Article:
Divorce and Children: Consequences - Perspectives - Progress
Marie Jahoda Summer School of Sociology
Divorce rates are at high levels across the Western world. A divorce or separation entails the need to reorganize the family in many ways and implies substantial challenges at various levels, including – among many others – issues of custody and parent-child contact, residence, wellbeing, economic matters, family relationships or arrangements of everyday lives. Furthermore, researching this topic demands innovative methodical approaches and careful reflection about the underlying methodological considerations.
The Marie Jahoda Summer School 2019 will focus on separation/divorce, its consequences and its challenges from different perspectives. We encourage submissions on the determinants of separation/divorce, the consequences of separation/divorce, legal issues as well as methodological contributions. Some examples are: living with single mothers, new partners and step-families, challenges for everyday lives, adult ‘children’ of divorce (grey divorce revolution), multi-local families, (new) forms of child custody, parents’ rights, child wellbeing and children’s best interests. Submissions that use qualitative or quantitative methods as well as various theoretical approaches are encouraged. Research that focuses on children and separation/divorce is especially welcome.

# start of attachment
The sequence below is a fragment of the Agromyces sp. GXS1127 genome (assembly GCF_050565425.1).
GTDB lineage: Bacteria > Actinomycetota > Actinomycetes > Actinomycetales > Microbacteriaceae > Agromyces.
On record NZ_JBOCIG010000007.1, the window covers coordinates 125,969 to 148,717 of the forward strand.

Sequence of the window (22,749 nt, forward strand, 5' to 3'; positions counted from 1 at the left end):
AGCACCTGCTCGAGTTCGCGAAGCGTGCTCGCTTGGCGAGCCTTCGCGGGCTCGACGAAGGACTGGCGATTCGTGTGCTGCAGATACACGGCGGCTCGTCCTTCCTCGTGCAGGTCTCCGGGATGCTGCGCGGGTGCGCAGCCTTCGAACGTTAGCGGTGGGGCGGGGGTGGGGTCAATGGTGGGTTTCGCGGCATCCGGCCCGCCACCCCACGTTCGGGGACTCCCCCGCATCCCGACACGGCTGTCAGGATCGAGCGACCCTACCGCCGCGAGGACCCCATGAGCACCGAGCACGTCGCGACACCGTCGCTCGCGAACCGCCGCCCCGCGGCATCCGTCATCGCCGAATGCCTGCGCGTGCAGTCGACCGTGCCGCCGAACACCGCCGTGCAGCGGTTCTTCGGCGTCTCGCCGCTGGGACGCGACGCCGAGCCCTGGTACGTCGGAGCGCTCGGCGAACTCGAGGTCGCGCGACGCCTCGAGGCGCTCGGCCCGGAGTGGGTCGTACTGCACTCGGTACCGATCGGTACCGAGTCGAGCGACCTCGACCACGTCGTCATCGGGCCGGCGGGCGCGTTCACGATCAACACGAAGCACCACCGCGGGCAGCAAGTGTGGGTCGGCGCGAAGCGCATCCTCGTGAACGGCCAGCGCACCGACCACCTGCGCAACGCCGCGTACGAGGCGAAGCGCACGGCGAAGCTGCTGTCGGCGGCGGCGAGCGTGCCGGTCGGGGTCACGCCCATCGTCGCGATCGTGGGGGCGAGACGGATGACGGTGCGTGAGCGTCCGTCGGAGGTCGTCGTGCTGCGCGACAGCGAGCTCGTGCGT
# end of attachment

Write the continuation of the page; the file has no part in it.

The Marie Jahoda Summer School offers highly qualified PhD students and early postdoctoral researchers in sociology and related fields the opportunity to discuss their PhD thesis (or other ongoing projects) with distinguished international scholars in the field, to exchange with other doctoral students and early-career scholars who work on similar topics and to establish networks within the community.
- Susan L. Brown (Bowling Green State University)
- Anna-Maija Castrén (University of Eastern Finland)
- Juho Härkönen (European University Institute and Stockholm University)
- Laura Merla (Université Catholique de Louvain)
- Anne-Rigt Poortman (Utrecht University)
- Ulrike Zartler and Caroline Berghammer (Department of Sociology, University of Vienna)